It was me or Tim Peake
Back in 2008 I wrote a piece about the European Space Agency recruiting for astronauts, including the opportunity for a UK candidate to likely go on a mission to the International Space Station. Of course I applied and for a little while there was the tantalising prospect that I jmight be that first ESA British astronaut who was going to have an out-of-this-world experience. I hadn’t reckoned on a certain Major Tim Peake:
Seven years later, on 15 December 2016 just after 11am GMT, Tim will sit atop a 50m Russian Soyuz FG rocket containing 300 tonnes of kerosene and liquid oxygen. In an incredible rush, he will go from zero to almost 29,000 km per hour, before he can enjoy the tranquility of six months’ zero gravity in low Earth orbit.
Not long after he’d been announced I remember Tim doing a Q&A from the UK Space Centre in Leicester. My question consisted of only two words: “swap jobs?” He laughed but politely declined. If the chance came tomorrow to sneak into the capsule in his place, I’d be there in a nanosecond.
The mission is called Principia, named after Isaac Newton’s book that helped define the discipline of mathematical physics which I studied at Newton’s very own Trinity College, Cambridge. There is no more appropriate moniker for this British foray into space. Reaching low Earth orbit requires a mathematical understanding of gravity and Newton’s Principia laid those foundations, realizing that an apple falls to the Earth for the same reason that the Moon (and the ISS) orbit around it. Every space voyage has a mission patch and here’s Principia’s.
Hoping and expecting everything to go according to plan, Tim will reach the International Space Station around 19.00 GMT and this will be live on TV and the web. If I could be even more envious (in the nicest possible way) it’s because he’s not going for a short stay. The mission is scheduled to last a whopping six months.
While up there, one thing that Tim is extremely keen to do is to perform a spacewalk or EVA (extravehicular activity). The International Space Station is pretty big. You’ll know this if you’ve ever looked for it in the night sky as it passes overhead (there are great apps that tell you when it’s going to be visible from your location and it’s well worth the watch). In fact the station is a little larger than a football pitch (both British and American).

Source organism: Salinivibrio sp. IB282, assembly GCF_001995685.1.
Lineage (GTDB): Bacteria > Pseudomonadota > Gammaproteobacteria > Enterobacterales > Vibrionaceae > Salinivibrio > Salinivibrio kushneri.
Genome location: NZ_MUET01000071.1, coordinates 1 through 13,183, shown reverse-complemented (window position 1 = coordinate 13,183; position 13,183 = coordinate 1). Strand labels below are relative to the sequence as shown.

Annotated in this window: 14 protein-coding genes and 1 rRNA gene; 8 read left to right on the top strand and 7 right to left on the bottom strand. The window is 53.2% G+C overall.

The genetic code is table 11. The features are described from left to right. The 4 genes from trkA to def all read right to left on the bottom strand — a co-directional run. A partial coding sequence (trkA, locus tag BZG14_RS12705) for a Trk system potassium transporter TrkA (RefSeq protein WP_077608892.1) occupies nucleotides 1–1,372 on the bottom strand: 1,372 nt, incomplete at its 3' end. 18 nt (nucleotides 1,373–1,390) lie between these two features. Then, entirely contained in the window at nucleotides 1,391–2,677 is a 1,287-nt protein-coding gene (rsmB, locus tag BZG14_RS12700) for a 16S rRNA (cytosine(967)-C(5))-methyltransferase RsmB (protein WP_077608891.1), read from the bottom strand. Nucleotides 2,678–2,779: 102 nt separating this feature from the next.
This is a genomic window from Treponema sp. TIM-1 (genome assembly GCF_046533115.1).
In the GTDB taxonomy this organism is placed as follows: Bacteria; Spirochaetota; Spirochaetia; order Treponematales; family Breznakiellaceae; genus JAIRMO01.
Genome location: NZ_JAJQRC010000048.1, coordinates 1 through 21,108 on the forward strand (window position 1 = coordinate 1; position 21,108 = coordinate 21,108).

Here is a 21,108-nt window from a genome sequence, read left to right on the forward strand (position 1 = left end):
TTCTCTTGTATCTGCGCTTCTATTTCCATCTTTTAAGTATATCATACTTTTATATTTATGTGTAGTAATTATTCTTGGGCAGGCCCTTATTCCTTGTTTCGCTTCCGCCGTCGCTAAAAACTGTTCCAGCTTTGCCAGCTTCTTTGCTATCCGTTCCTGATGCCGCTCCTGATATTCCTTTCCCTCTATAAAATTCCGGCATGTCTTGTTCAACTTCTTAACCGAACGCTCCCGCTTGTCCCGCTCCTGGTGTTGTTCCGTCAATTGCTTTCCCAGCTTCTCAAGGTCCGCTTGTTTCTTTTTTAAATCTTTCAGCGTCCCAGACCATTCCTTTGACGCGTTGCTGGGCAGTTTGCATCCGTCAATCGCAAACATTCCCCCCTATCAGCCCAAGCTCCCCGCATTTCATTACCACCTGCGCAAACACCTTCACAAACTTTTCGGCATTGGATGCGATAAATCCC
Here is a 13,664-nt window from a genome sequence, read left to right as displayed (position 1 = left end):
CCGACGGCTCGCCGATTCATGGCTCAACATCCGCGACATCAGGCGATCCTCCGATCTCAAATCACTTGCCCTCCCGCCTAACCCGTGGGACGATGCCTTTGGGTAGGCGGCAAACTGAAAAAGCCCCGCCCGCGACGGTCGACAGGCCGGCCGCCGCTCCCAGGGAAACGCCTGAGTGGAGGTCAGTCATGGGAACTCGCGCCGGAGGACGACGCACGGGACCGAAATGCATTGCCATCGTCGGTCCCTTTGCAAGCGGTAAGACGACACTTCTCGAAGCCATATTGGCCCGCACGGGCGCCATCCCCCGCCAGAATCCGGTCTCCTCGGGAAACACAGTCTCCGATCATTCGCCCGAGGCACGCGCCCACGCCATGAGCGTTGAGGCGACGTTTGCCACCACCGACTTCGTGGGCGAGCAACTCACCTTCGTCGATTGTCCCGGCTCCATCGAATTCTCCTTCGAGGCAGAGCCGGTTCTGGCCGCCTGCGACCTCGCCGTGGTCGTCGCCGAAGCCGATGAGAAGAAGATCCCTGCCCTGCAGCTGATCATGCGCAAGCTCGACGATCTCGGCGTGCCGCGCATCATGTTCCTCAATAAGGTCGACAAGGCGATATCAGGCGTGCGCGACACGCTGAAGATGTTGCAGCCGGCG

If Tim’s lucky enough to journey outside the ISS he’s effectively in his own miniature spaceship, sculpted to fit a human body. It’s as close as you can get to being alone in the cosmos (unless you wanted to try it without wearing a spacesuit, although that’s not quite as bad as you might think and is described accurately in the Johnny Mackintosh books). To try the suited version yourself, here’s a spacewalk simulation game from NASA.
Speaking of Johnny Mackintosh, while cloaked he flies past the International Space Station at the beginning of the second book, Star Blaze.
Three hundred and forty kilometres above Earth, they passed the space station windows so close that they could see the astronauts inside.
It would be funny to imagine one of those astronauts was Britain’s own Major Tim Peake. To commemorate the Principia Mission, the UK Space Agency has produced a special issue of their magazine (link opens as a pdf).
My plan for 2016 is to blog rather more (not difficult), including my thoughts on how to speed up humanity’s transition into becoming a space-faring species. Tim Peake’s flight is another small step along this giant interstellar highway to a potentially golden future for our species.